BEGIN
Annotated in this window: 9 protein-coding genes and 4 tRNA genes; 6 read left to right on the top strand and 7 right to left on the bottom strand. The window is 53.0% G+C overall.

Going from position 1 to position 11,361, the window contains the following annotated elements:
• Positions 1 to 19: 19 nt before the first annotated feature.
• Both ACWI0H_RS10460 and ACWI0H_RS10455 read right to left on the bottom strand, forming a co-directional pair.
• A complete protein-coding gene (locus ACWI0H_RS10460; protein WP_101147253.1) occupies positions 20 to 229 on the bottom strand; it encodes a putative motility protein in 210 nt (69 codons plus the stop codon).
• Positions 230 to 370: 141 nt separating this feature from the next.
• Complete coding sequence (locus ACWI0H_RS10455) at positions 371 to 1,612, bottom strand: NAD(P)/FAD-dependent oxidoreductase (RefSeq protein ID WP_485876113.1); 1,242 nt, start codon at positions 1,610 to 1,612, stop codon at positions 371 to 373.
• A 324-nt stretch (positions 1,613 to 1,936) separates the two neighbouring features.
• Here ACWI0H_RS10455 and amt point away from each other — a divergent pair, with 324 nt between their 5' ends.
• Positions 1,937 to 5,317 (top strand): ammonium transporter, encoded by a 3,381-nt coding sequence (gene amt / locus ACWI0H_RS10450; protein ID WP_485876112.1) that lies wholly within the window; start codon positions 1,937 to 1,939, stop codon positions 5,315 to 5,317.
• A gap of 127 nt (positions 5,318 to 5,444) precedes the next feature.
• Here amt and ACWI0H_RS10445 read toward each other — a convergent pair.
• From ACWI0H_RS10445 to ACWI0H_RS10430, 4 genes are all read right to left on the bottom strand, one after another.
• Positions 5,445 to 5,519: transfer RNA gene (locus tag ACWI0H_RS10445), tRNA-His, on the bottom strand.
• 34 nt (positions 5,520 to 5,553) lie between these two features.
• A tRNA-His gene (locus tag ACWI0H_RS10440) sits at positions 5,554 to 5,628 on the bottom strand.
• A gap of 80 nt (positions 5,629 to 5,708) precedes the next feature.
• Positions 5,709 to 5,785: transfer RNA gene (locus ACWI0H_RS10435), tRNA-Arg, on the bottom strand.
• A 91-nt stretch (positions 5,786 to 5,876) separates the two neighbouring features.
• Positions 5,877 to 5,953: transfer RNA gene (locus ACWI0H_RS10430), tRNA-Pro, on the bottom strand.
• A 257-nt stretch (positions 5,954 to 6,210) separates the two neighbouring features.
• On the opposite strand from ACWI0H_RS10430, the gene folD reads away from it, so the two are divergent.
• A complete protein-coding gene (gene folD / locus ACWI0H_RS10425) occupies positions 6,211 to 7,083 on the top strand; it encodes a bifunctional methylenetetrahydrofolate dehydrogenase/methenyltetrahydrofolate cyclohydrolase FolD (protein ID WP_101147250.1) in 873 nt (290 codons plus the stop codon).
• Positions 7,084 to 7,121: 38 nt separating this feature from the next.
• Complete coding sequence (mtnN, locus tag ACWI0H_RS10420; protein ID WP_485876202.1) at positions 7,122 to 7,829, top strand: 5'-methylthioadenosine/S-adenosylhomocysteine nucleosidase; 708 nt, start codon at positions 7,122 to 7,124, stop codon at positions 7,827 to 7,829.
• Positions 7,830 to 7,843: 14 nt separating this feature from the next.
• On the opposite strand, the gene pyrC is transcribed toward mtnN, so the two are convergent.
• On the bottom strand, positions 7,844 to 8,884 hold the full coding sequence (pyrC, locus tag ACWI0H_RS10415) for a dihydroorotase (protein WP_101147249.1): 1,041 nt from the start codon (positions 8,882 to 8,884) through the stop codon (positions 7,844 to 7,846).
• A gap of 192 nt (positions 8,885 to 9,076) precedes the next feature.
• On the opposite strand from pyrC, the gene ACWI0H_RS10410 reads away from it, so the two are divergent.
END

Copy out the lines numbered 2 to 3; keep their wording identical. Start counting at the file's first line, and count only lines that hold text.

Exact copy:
Going from position 1 to position 11,361, the window contains the following annotated elements:
• Positions 1 to 19: 19 nt before the first annotated feature.